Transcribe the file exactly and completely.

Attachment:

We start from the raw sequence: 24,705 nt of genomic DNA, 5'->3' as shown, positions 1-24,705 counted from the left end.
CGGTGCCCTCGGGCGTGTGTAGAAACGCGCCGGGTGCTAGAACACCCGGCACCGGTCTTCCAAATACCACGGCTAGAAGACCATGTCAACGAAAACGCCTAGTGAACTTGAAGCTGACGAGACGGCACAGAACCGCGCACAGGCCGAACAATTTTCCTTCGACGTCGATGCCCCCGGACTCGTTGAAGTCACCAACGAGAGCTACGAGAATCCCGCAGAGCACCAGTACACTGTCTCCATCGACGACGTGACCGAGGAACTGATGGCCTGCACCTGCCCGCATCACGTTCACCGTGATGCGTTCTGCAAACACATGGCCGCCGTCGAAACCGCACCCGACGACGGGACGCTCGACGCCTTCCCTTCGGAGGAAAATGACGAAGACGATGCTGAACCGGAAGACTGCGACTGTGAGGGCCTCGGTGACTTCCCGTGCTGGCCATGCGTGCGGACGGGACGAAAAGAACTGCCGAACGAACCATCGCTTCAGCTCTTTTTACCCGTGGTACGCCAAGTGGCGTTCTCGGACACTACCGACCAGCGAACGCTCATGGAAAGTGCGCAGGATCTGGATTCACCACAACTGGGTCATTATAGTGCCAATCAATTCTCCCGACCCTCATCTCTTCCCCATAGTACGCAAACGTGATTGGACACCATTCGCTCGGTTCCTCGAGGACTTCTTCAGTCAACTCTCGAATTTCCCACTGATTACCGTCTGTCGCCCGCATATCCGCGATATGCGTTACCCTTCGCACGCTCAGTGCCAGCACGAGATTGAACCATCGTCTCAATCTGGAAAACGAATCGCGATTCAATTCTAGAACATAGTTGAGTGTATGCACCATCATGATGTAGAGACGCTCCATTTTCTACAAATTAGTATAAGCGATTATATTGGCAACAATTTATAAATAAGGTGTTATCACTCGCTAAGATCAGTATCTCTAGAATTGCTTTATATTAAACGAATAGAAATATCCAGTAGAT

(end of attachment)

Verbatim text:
We start from the raw sequence: 24,705 nt of genomic DNA, 5'->3' as shown, positions 1-24,705 counted from the left end.
CGGTGCCCTCGGGCGTGTGTAGAAACGCGCCGGGTGCTAGAACACCCGGCACCGGTCTTCCAAATACCACGGCTAGAAGACCATGTCAACGAAAACGCCTAGTGAACTTGAAGCTGACGAGACGGCACAGAACCGCGCACAGGCCGAACAATTTTCCTTCGACGTCGATGCCCCCGGACTCGTTGAAGTCACCAACGAGAGCTACGAGAATCCCGCAGAGCACCAGTACACTGTCTCCATCGACGACGTGACCGAGGAACTGATGGCCTGCACCTGCCCGCATCACGTTCACCGTGATGCGTTCTGCAAACACATGGCCGCCGTCGAAACCGCACCCGACGACGGGACGCTCGACGCCTTCCCTTCGGAGGAAAATGACGAAGACGATGCTGAACCGGAAGACTGCGACTGTGAGGGCCTCGGTGACTTCCCGTGCTGGCCATGCGTGCGGACGGGACGAAAAGAACTGCCGAACGAACCATCGCTTCAGCTCTTTTTACCCGTGGTACGCCAAGTGGCGTTCTCGGACACTACCGACCAGCGAACGCTCATGGAAAGTGCGCAGGATCTGGATTCACCACAACTGGGTCATTATAGTGCCAATCAATTCTCCCGACCCTCATCTCTTCCCCATAGTACGCAAACGTGATTGGACACCATTCGCTCGGTTCCTCGAGGACTTCTTCAGTCAACTCTCGAATTTCCCACTGATTACCGTCTGTCGCCCGCATATCCGCGATATGCGTTACCCTTCGCACGCTCAGTGCCAGCACGAGATTGAACCATCGTCTCAATCTGGAAAACGAATCGCGATTCAATTCTAGAACATAGTTGAGTGTATGCACCATCATGATGTAGAGACGCTCCATTTTCTACAAATTAGTATAAGCGATTATATTGGCAACAATTTATAAATAAGGTGTTATCACTCGCTAAGATCAGTATCTCTAGAATTGCTTTATATTAAACGAATAGAAATATCCAGTAGAT